An URTI is an infection of your upper respiratory tract. This includes your throat, nose, pharynx, larynx, sinuses, and trachea (windpipe). This upper portion of your airway is susceptible to many bacterial and viral infections that can cause a range of symptoms, with varying degree of severity. Infections and airborne illnesses are easily spread by contact with other people, and are often transferred by sneezing or coughing.
Infections in the upper respiratory tract include:
An URTI can be caused by either viruses or bacteria which are expelled by an infected person in droplets of saliva or mucous. These droplets may be airborne and inhaled by others or land on surfaces that others may come in contact with.
Symptoms of an URTI include:
The common cold is an infection that affects your entire upper respiratory system. A virus attaches to the lining of your nose or throat and triggers an immune response. This immune response results in congestion in the local area and leaves your body feeling generally run down as you try to fight it.
Most colds are caused by the rhinovirus, but other culprits include:
Many colds can last as long as 7 – 10 days. However, if your cold is severe or lasts a long time, you should see your doctor. If you also have a fever or difficulty breathing, it may be something more serious like the influenza and will require medical attention.
Pharyngitis is more commonly known as a sore throat. Sometimes a sore throat is a symptom of a wider respiratory illness such as the common cold, but it can also be due to an infection only in your pharynx (throat).
Possible causes include streptococcus bacteria, which causes strep throat, or an infection of your tonsils, known as tonsillitis. In most cases, pharyngitis is due to a viral infection that attacks the tissue of your throat.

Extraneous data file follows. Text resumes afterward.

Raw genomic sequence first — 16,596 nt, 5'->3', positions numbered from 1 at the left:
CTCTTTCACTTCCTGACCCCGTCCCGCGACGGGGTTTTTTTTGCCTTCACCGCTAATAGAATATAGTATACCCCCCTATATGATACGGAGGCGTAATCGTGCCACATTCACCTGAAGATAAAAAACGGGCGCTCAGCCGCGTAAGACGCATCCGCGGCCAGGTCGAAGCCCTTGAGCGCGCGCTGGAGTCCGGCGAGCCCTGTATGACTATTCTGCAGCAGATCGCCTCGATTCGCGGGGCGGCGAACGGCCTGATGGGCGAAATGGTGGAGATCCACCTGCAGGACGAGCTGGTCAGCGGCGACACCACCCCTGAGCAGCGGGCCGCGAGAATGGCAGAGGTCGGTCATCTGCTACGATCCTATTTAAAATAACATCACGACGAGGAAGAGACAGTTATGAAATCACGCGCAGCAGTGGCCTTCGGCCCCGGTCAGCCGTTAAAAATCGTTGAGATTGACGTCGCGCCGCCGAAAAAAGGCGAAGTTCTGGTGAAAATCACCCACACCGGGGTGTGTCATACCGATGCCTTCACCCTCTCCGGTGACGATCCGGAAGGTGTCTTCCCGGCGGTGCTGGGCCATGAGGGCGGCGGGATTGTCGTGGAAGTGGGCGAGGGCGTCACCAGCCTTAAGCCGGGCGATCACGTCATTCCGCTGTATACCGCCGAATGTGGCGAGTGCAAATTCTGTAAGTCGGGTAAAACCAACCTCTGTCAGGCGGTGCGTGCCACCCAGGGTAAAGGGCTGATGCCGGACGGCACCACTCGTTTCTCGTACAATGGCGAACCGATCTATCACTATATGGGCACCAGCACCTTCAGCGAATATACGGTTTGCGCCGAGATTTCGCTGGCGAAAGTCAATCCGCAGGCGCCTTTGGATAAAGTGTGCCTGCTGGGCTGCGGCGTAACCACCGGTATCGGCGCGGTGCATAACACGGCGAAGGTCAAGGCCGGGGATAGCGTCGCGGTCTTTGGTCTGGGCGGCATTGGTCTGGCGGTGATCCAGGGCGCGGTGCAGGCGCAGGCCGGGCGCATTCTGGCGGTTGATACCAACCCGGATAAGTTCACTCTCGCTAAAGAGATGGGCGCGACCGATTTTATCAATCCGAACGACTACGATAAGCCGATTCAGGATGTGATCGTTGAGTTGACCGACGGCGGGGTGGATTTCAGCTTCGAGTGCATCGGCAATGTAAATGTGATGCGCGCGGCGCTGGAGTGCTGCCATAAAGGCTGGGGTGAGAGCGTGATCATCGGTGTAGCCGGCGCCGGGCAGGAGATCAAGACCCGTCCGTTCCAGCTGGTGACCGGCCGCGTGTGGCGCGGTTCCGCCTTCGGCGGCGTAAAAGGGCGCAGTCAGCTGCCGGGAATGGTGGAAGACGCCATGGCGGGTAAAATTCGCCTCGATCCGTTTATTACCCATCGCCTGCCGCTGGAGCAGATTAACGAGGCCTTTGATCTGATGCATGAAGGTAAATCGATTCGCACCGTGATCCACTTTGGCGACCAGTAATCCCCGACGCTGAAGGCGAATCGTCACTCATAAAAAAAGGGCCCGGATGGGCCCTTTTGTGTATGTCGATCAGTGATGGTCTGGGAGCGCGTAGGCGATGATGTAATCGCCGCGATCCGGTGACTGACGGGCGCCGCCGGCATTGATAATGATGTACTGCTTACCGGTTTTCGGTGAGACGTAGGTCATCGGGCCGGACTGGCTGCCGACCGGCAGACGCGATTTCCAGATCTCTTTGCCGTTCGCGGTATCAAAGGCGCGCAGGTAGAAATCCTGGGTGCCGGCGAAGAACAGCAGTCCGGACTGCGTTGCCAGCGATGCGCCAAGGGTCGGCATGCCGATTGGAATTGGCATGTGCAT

If your sore throat is severe or lasts more than a few days, you should see your doctor.
Sinuses are air-filled spaces in your skull, and sinusitis occurs when there is an infection or inflammation of the sinuses.
Sinusitis is the inflammation of the sinus, which are the air cavities found in the nasal passage. It can be caused by an infection, allergies, or some other form of irritation. This can lead to excessive production of mucous, allowing bacteria or germs to build up.
If your symptoms last for more than 3 months, you may have chronic sinusitis, and should visit your doctor for treatment.
Laryngitis is often confused with pharyngitis (a sore throat) but refers specifically to an inflammation in your larynx, also known as your voice box. It is usually a result of a viral infection, but can sometimes occur because of voice overuse.
Laryngitis is the inflammation of your vocal cords. This may be caused by overuse, such as talking or shouting. It can also be caused by a bacterial or viral infection. These causes usually result in an acute (temporary) condition.
People who have long-term exposure to irritants such as chemicals, cigarette smoke or digestive acids due gastric reflux may suffer from chronic laryngitis, which is usually more severe.
If your laryngitis lasts for more than 1 – 2 weeks, or you cough up blood, you should call your doctor.
Rhinitis refers to an inflammation in your nasal passages. Rhinitis is usually defined as either allergic or non-allergic. Allergic rhinitis is also known as hay fever, and is caused by your body's immune response to certain allergens. Non-allergic rhinitis has the same symptoms but is not caused by an allergen.
Rhinitis, or allergic rhinitis, is caused by an allergic reaction to allergens such as dust, animal dander or pollen.
While allergic rhinitis is specifically linked to allergens, nonallergic rhinitis is usually caused by changes in the weather, certain types of food or medications, as well as chronic health conditions.
If your rhinitis is severe, recurrent or persistent, you should see your doctor.
As with any illness, the severity of your URTI defines whether or not it is an emergency. URTIs are extremely common and often self-limiting. Infants and the elderly are at a higher risk of complications, so they should seek treatment early if there is no improvement after a few days.
The following symptoms may be an indication of a more severe disease and you should seek treatment immediately:
As severe URTI can potentially cause serious complications, you should visit the nearest 24-hour A&E clinic if you experience symptoms like these:
If you do not think it is an emergency, but you have been unwell for several days, you should consult your doctor for advice.